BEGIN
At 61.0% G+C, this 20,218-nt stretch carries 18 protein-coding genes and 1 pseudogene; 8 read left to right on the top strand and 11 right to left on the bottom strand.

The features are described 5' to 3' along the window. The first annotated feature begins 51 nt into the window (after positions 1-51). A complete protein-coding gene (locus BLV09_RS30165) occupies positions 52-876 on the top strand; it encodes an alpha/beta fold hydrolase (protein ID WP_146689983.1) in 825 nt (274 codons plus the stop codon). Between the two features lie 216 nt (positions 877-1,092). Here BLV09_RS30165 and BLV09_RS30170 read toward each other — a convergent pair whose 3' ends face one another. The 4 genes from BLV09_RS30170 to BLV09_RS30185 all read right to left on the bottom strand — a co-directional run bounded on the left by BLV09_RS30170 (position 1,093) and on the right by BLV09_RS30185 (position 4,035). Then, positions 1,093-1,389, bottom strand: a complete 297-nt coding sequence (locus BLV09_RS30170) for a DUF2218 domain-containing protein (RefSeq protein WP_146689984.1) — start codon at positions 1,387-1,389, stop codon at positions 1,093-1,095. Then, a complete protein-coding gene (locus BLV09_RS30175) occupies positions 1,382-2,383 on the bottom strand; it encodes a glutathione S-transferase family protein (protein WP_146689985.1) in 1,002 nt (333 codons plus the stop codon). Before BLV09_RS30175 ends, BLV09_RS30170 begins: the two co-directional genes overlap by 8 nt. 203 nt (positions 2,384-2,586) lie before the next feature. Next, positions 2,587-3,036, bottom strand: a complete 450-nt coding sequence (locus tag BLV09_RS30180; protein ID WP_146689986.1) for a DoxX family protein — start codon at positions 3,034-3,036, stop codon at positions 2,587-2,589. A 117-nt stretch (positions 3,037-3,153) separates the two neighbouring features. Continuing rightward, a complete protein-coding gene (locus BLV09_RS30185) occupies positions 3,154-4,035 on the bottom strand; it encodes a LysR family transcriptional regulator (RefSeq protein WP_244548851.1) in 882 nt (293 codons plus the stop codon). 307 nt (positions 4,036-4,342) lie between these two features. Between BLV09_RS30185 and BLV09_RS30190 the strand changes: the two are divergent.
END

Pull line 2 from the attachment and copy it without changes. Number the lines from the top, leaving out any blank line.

The features are described 5' to 3' along the window. The first annotated feature begins 51 nt into the window (after positions 1-51). A complete protein-coding gene (locus BLV09_RS30165) occupies positions 52-876 on the top strand; it encodes an alpha/beta fold hydrolase (protein ID WP_146689983.1) in 825 nt (274 codons plus the stop codon). Between the two features lie 216 nt (positions 877-1,092). Here BLV09_RS30165 and BLV09_RS30170 read toward each other — a convergent pair whose 3' ends face one another. The 4 genes from BLV09_RS30170 to BLV09_RS30185 all read right to left on the bottom strand — a co-directional run bounded on the left by BLV09_RS30170 (position 1,093) and on the right by BLV09_RS30185 (position 4,035). Then, positions 1,093-1,389, bottom strand: a complete 297-nt coding sequence (locus BLV09_RS30170) for a DUF2218 domain-containing protein (RefSeq protein WP_146689984.1) — start codon at positions 1,387-1,389, stop codon at positions 1,093-1,095. Then, a complete protein-coding gene (locus BLV09_RS30175) occupies positions 1,382-2,383 on the bottom strand; it encodes a glutathione S-transferase family protein (protein WP_146689985.1) in 1,002 nt (333 codons plus the stop codon). Before BLV09_RS30175 ends, BLV09_RS30170 begins: the two co-directional genes overlap by 8 nt. 203 nt (positions 2,384-2,586) lie before the next feature. Next, positions 2,587-3,036, bottom strand: a complete 450-nt coding sequence (locus tag BLV09_RS30180; protein ID WP_146689986.1) for a DoxX family protein — start codon at positions 3,034-3,036, stop codon at positions 2,587-2,589. A 117-nt stretch (positions 3,037-3,153) separates the two neighbouring features. Continuing rightward, a complete protein-coding gene (locus BLV09_RS30185) occupies positions 3,154-4,035 on the bottom strand; it encodes a LysR family transcriptional regulator (RefSeq protein WP_244548851.1) in 882 nt (293 codons plus the stop codon). 307 nt (positions 4,036-4,342) lie between these two features. Between BLV09_RS30185 and BLV09_RS30190 the strand changes: the two are divergent.